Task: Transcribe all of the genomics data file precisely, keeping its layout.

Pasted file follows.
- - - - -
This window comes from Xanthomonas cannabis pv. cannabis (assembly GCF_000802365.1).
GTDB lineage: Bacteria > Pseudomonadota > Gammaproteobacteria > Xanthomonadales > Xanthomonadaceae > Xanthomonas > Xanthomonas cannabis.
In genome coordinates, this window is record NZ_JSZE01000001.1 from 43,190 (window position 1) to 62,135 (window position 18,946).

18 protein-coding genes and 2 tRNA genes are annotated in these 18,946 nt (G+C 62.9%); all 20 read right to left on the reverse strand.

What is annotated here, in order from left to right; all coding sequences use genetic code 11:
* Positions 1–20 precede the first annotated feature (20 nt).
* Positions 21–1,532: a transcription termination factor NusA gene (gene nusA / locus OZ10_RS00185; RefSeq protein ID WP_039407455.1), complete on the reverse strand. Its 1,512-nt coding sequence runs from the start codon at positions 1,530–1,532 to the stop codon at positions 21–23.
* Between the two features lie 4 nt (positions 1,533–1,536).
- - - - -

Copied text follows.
This window comes from Xanthomonas cannabis pv. cannabis (assembly GCF_000802365.1).
GTDB lineage: Bacteria > Pseudomonadota > Gammaproteobacteria > Xanthomonadales > Xanthomonadaceae > Xanthomonas > Xanthomonas cannabis.
In genome coordinates, this window is record NZ_JSZE01000001.1 from 43,190 (window position 1) to 62,135 (window position 18,946).

18 protein-coding genes and 2 tRNA genes are annotated in these 18,946 nt (G+C 62.9%); all 20 read right to left on the reverse strand.

What is annotated here, in order from left to right; all coding sequences use genetic code 11:
* Positions 1–20 precede the first annotated feature (20 nt).
* Positions 21–1,532: a transcription termination factor NusA gene (gene nusA / locus OZ10_RS00185; RefSeq protein ID WP_039407455.1), complete on the reverse strand. Its 1,512-nt coding sequence runs from the start codon at positions 1,530–1,532 to the stop codon at positions 21–23.
* Between the two features lie 4 nt (positions 1,533–1,536).